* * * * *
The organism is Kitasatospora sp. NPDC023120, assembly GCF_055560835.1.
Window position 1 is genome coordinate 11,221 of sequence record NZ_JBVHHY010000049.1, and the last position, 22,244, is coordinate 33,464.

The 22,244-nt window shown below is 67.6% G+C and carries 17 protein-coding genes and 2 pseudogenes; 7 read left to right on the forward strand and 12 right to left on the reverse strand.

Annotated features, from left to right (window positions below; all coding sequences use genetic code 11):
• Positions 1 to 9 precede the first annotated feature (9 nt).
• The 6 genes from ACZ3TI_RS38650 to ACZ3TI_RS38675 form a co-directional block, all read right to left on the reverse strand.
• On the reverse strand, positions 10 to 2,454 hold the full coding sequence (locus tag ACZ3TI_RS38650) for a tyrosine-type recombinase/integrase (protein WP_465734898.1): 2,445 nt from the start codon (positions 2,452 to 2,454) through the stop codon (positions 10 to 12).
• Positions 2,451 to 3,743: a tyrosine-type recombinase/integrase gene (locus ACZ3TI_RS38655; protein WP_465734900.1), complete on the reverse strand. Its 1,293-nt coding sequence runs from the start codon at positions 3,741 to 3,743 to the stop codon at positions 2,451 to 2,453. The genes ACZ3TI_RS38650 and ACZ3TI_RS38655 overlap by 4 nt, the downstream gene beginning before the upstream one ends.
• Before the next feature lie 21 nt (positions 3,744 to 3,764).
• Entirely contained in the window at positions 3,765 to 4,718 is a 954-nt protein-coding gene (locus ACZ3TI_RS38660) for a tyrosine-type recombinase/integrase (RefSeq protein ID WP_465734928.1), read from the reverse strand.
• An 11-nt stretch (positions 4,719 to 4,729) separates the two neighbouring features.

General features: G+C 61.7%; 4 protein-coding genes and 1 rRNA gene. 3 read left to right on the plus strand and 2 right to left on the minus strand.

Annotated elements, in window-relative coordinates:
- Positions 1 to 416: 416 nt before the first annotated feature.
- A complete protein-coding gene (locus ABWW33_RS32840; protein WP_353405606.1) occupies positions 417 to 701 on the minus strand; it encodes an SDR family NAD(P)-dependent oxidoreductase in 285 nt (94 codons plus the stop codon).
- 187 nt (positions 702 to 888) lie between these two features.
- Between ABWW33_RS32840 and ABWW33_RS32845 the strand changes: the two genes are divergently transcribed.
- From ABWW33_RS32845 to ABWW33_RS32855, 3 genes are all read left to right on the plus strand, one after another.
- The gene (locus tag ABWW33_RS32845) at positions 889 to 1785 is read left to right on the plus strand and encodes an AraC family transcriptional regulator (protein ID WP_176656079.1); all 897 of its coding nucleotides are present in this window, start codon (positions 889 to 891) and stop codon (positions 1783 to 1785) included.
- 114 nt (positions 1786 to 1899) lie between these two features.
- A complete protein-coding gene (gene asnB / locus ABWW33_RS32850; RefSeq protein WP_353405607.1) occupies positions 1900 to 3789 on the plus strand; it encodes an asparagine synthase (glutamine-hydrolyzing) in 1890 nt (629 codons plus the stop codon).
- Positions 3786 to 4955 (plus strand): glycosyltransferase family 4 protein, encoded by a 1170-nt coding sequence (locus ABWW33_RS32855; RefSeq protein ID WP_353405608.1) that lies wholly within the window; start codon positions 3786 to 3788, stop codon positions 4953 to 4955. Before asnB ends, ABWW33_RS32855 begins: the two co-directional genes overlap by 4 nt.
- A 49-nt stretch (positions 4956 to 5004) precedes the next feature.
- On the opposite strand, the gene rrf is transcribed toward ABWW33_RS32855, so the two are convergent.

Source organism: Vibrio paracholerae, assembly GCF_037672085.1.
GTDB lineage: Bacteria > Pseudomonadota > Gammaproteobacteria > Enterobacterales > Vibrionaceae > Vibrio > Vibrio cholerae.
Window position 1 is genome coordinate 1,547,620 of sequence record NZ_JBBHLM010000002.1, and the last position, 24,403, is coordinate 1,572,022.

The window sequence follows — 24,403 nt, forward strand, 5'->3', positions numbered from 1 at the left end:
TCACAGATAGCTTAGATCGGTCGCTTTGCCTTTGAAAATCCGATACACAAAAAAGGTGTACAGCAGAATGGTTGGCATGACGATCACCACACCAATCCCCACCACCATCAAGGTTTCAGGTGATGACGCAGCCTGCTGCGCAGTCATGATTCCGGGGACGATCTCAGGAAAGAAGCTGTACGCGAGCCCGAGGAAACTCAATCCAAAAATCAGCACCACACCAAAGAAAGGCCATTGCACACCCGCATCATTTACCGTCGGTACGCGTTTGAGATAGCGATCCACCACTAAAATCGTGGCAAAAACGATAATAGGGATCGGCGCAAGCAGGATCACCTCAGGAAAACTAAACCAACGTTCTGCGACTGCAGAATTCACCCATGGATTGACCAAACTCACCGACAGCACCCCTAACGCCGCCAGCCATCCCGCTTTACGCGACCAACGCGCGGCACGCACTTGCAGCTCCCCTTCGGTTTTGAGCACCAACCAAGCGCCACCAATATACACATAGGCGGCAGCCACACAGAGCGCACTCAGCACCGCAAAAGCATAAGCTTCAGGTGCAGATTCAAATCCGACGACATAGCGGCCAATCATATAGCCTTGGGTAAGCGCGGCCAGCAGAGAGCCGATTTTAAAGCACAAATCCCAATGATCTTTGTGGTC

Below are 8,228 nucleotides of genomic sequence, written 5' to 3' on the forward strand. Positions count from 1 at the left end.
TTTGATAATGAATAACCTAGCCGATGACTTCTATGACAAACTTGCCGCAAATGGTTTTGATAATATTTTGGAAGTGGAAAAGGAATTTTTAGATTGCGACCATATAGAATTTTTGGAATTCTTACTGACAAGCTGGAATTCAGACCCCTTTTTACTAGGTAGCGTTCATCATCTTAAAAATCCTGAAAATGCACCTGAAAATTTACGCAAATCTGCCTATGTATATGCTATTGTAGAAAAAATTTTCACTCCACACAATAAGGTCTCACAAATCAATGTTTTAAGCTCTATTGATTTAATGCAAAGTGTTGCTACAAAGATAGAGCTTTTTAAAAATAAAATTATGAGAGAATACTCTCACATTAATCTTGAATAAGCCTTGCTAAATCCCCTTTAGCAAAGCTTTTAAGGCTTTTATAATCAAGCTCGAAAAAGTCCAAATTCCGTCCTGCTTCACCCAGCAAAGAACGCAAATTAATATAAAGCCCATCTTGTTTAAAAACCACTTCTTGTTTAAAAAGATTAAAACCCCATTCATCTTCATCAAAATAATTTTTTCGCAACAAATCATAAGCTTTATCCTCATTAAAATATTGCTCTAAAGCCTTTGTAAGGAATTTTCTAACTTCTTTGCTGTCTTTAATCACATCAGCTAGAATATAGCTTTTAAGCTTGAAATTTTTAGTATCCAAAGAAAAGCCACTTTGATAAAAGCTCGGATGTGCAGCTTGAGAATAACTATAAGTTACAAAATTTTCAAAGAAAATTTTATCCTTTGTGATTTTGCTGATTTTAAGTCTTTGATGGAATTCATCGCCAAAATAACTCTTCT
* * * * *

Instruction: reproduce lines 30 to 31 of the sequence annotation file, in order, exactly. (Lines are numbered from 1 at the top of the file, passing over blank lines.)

Below are 8,228 nucleotides of genomic sequence, written 5' to 3' on the forward strand. Positions count from 1 at the left end.
TTTGATAATGAATAACCTAGCCGATGACTTCTATGACAAACTTGCCGCAAATGGTTTTGATAATATTTTGGAAGTGGAAAAGGAATTTTTAGATTGCGACCATATAGAATTTTTGGAATTCTTACTGACAAGCTGGAATTCAGACCCCTTTTTACTAGGTAGCGTTCATCATCTTAAAAATCCTGAAAATGCACCTGAAAATTTACGCAAATCTGCCTATGTATATGCTATTGTAGAAAAAATTTTCACTCCACACAATAAGGTCTCACAAATCAATGTTTTAAGCTCTATTGATTTAATGCAAAGTGTTGCTACAAAGATAGAGCTTTTTAAAAATAAAATTATGAGAGAATACTCTCACATTAATCTTGAATAAGCCTTGCTAAATCCCCTTTAGCAAAGCTTTTAAGGCTTTTATAATCAAGCTCGAAAAAGTCCAAATTCCGTCCTGCTTCACCCAGCAAAGAACGCAAATTAATATAAAGCCCATCTTGTTTAAAAACCACTTCTTGTTTAAAAAGATTAAAACCCCATTCATCTTCATCAAAATAATTTTTTCGCAACAAATCATAAGCTTTATCCTCATTAAAATATTGCTCTAAAGCCTTTGTAAGGAATTTTCTAACTTCTTTGCTGTCTTTAATCACATCAGCTAGAATATAGCTTTTAAGCTTGAAATTTTTAGTATCCAAAGAAAAGCCACTTTGATAAAAGCTCGGATGTGCAGCTTGAGAATAACTATAAGTTACAAAATTTTCAAAGAAAATTTTATCCTTTGTGATTTTGCTGATTTTAAGTCTTTGATGGAATTCATCGCCAAAATAACTCTTCT